Head and neck cancer is the umbrella term for a group of cancers that affect the mouth, lips, nose, sinuses, salivary glands, throat and voice box.
- The most common head and neck cancers start in the mouth, lips or throat.
- Head and neck cancers are often linked to alcohol and tobacco use. In recent years, infection with human papillomavirus (HPV) has become a leading risk factor.
- Screenings for head and neck cancers may be done by your regular doctor or dentist, with follow-up care by an ear, nose and throat provider. Then you may be referred to experts at the OHSU Knight Cancer Institute.
- Head and neck cancer symptoms may be similar to those of less serious conditions.
What is head and neck cancer?
Most head and neck cancers begin in squamous cells. These flat cells form the surface of the skin and line the mouth, nose, throat and other moist surfaces inside the head and neck. You may hear head and neck cancers referred to as squamous cell carcinomas.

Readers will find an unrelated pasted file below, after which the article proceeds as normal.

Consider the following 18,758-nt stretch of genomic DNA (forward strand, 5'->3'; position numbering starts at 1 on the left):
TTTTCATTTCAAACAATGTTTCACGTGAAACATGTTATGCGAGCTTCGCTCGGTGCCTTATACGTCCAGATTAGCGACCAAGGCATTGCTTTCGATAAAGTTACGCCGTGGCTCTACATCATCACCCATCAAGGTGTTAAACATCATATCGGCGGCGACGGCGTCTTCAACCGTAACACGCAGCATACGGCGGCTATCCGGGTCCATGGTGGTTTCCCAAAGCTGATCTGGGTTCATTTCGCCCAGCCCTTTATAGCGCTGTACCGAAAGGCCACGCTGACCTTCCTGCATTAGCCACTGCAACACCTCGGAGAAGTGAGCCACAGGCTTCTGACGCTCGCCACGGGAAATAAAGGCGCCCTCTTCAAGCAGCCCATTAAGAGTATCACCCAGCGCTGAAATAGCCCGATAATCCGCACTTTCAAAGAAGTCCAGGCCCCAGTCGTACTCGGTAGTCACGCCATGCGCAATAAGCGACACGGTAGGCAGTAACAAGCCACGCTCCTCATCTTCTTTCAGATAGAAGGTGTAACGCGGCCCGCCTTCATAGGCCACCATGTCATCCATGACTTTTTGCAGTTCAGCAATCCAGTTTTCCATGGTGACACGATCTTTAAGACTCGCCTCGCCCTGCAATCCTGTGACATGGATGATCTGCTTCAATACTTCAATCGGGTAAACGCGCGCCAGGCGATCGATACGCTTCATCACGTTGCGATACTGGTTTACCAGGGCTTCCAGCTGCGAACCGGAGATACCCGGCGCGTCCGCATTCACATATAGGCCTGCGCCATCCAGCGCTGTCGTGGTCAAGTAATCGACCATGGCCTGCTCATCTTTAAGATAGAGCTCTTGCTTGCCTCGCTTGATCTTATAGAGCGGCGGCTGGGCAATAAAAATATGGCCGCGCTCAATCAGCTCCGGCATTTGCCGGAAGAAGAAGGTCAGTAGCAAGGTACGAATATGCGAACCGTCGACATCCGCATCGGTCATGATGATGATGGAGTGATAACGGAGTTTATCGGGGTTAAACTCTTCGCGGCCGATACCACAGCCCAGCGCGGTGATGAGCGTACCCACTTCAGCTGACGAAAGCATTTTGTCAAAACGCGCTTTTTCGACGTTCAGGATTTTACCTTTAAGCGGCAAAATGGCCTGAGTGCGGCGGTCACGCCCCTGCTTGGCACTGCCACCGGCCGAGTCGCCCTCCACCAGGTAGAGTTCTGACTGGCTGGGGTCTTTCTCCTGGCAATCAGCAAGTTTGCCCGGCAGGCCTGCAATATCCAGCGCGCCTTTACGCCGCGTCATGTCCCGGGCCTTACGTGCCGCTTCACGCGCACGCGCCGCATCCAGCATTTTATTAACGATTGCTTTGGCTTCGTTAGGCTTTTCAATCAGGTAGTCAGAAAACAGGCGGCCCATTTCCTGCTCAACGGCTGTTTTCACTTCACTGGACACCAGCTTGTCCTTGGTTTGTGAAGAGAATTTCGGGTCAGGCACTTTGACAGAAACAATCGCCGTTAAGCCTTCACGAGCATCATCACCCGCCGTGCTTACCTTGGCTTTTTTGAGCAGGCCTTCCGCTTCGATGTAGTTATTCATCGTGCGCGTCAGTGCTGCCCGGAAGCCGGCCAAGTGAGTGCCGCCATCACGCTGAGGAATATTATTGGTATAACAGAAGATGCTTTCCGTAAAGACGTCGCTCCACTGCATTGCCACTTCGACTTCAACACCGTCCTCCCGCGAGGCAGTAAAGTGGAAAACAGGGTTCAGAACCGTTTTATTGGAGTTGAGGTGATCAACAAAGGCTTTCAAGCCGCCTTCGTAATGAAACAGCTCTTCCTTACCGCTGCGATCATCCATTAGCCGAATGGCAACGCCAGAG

Cancer of the salivary glands is rare. Because these glands have many types of cells, however, many types of tumors can start in them.
Who gets head and neck cancer?
Head and neck cancers account for about 4 percent of all cancers in the United States. They affect about 65,000 people a year. About 75 percent of head and neck cancers are caused by tobacco use and heavy alcohol use. Research also shows a strong link between infection with some strains of HPV and certain throat cancers.
Risks factors that may play a role include:
- Smoking and drinking: Doctors believe alcohol and tobacco act together to damage tissues in the head and neck. If you use tobacco and have two drinks a day, your risk of head and neck cancer is 20 times greater than if you do not. Tobacco use includes smokeless forms such as snuff, chewing tobacco, betel leaf and paan.